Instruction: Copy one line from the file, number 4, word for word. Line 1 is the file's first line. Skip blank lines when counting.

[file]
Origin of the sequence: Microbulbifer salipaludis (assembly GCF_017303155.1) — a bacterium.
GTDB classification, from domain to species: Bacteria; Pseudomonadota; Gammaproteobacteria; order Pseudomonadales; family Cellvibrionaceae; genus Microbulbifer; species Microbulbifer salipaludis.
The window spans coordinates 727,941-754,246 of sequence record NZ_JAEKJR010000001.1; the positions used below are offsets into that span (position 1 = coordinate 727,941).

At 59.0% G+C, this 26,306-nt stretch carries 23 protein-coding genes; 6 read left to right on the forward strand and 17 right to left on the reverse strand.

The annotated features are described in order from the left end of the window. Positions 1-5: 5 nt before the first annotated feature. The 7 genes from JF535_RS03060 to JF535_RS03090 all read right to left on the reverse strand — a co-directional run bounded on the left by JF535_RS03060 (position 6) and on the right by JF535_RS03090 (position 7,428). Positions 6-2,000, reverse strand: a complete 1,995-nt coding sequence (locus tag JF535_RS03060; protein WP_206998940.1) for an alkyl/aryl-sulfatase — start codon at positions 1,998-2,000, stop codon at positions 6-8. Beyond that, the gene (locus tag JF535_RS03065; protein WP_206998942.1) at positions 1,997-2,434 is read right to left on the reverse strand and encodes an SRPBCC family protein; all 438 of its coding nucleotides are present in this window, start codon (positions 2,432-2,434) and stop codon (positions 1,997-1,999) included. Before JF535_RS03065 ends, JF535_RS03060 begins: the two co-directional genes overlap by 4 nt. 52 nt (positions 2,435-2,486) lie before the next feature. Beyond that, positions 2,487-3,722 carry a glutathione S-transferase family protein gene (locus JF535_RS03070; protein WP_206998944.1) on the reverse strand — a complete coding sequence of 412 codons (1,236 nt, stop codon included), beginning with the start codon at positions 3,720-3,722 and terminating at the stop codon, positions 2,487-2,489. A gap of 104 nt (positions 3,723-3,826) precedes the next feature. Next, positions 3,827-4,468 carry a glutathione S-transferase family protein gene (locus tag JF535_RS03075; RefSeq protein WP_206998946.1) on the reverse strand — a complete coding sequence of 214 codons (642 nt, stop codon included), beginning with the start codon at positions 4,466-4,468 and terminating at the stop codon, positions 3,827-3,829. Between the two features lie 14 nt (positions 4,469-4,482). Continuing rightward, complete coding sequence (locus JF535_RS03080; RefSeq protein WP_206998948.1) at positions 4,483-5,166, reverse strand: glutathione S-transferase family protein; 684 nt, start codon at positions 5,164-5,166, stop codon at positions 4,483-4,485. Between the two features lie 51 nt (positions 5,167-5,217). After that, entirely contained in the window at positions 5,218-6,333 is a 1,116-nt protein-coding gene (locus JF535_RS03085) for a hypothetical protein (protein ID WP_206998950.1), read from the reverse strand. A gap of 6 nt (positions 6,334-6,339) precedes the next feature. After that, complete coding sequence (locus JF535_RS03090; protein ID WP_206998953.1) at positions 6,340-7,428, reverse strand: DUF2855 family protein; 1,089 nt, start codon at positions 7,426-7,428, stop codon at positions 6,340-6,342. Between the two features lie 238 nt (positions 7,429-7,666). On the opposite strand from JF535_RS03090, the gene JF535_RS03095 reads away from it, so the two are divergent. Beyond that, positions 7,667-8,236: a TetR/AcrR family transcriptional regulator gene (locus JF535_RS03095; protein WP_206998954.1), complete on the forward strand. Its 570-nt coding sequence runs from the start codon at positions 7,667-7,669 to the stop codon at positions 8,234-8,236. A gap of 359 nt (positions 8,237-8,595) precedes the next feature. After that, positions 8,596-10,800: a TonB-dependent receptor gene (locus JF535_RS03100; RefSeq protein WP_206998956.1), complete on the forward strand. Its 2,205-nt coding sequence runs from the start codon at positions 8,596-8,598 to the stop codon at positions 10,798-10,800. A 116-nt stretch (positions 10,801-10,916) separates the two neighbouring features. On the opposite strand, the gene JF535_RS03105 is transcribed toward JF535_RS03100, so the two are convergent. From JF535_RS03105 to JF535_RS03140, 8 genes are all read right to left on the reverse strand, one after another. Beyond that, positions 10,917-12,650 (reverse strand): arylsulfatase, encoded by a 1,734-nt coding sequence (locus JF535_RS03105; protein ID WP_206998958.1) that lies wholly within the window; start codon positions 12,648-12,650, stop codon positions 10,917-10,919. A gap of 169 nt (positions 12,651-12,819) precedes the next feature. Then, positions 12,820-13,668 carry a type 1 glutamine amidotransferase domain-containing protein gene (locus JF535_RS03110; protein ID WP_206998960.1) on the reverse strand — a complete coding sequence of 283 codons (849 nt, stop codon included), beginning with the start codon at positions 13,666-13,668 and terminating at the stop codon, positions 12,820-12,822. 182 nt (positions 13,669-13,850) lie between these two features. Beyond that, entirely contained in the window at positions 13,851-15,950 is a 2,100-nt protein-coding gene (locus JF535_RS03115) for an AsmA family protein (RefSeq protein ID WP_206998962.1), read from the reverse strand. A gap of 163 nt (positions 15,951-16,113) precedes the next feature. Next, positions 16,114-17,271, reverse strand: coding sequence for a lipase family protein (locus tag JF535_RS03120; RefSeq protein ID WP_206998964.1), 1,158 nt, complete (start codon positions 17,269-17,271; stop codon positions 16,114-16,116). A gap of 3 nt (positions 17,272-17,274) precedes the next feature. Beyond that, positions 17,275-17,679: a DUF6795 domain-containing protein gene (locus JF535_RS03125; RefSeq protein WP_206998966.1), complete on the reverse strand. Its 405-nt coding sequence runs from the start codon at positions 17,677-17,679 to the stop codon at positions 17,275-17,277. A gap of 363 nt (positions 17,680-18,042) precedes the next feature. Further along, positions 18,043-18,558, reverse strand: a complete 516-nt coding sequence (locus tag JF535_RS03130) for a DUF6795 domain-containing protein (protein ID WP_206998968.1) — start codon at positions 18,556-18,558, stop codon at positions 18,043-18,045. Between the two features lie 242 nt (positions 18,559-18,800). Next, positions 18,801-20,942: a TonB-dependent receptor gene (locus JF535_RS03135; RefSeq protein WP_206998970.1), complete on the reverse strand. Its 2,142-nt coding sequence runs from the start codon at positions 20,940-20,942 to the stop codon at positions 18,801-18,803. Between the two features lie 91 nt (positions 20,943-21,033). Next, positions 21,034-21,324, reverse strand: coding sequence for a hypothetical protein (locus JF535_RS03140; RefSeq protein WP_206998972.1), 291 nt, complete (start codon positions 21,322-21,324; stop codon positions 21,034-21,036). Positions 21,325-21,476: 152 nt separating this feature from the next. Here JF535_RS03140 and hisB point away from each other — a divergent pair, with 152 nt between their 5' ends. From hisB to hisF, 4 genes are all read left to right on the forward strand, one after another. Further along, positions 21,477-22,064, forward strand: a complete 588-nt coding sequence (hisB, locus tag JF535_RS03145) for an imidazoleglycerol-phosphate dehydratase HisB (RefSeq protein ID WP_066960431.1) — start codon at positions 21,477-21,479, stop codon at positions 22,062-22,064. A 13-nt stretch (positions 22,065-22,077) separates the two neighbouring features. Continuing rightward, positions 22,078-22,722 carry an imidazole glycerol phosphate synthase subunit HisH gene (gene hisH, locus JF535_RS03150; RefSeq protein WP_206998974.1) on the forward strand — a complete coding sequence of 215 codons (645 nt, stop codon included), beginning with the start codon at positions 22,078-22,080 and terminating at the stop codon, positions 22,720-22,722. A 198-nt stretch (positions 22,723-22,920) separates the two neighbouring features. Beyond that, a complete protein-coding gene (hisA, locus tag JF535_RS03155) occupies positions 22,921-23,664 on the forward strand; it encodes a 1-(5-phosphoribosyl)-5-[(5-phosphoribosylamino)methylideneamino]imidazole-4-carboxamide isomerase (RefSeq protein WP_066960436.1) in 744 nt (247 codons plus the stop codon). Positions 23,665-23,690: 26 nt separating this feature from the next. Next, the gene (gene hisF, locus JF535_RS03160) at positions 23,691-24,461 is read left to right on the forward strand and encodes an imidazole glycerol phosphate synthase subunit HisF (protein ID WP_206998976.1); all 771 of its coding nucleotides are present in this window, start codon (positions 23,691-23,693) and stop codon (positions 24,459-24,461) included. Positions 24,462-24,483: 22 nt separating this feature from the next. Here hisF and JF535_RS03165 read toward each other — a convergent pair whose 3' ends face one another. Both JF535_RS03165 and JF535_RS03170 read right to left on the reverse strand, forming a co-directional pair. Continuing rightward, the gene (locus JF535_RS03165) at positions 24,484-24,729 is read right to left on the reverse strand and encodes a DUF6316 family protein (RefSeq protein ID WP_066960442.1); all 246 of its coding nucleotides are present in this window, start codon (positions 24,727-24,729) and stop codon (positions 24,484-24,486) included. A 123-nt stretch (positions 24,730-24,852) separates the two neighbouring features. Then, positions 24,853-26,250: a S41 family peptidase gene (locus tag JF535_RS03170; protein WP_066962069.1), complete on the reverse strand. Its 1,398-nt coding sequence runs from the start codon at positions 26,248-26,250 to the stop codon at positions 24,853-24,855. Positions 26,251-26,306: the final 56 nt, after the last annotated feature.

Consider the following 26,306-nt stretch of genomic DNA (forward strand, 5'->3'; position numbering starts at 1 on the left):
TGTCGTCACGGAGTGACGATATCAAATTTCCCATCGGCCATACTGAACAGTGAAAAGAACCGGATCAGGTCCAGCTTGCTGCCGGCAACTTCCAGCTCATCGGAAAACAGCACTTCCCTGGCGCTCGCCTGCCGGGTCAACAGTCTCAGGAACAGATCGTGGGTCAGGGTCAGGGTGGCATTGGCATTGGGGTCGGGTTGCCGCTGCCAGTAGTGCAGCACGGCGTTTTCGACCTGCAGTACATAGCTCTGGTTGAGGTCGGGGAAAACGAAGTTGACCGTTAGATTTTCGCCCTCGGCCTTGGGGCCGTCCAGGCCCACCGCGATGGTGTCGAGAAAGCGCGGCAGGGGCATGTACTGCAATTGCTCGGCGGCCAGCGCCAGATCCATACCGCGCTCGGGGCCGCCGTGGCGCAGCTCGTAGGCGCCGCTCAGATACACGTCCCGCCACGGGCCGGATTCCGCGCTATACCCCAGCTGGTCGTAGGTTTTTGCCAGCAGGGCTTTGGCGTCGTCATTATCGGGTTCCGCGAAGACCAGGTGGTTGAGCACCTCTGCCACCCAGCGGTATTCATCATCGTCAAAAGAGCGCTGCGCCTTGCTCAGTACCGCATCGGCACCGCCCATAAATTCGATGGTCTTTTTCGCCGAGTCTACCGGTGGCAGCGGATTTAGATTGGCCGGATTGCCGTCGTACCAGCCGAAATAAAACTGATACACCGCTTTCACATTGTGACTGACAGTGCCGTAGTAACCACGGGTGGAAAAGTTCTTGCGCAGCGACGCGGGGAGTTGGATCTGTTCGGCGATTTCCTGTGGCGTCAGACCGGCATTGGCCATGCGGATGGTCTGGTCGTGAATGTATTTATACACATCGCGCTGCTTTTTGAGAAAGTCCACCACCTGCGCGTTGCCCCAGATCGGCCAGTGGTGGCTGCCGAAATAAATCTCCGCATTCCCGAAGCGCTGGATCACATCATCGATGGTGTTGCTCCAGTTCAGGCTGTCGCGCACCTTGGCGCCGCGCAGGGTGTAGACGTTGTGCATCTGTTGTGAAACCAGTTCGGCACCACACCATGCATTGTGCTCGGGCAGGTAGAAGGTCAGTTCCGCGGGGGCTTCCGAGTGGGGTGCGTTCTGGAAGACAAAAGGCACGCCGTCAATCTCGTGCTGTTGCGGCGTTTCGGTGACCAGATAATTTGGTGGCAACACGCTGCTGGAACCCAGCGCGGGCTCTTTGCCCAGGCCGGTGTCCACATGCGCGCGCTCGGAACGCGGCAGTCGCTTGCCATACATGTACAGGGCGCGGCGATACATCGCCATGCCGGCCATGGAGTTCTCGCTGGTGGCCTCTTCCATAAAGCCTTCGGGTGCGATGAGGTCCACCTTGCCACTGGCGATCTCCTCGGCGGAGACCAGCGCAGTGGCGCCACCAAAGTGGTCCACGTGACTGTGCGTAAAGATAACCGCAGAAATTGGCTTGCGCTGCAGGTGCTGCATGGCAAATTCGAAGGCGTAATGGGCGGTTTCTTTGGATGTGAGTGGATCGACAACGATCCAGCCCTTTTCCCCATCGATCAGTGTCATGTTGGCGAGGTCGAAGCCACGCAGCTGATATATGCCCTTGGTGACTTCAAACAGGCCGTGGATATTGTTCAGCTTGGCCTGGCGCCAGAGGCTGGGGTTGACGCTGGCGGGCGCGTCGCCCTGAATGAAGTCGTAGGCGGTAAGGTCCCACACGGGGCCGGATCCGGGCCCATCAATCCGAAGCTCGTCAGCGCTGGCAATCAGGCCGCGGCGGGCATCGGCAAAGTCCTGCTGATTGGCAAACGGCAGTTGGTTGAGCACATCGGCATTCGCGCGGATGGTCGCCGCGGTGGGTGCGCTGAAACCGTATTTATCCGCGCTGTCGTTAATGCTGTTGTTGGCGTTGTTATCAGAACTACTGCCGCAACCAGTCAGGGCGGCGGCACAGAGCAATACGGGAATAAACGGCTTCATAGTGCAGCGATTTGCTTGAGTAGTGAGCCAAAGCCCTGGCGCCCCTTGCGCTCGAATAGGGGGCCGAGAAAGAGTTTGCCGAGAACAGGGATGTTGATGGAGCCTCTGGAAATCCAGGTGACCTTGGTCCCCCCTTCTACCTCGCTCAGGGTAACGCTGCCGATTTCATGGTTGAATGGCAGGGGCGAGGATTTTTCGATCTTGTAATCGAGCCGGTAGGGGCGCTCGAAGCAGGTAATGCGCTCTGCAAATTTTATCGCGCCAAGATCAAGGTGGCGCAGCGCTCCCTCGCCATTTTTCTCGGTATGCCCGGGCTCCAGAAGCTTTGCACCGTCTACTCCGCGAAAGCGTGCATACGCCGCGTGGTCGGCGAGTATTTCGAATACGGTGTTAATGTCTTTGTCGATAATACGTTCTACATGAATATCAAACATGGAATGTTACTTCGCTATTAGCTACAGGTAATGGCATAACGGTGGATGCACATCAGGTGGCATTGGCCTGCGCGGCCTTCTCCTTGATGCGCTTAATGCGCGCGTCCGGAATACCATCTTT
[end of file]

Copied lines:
At 59.0% G+C, this 26,306-nt stretch carries 23 protein-coding genes; 6 read left to right on the forward strand and 17 right to left on the reverse strand.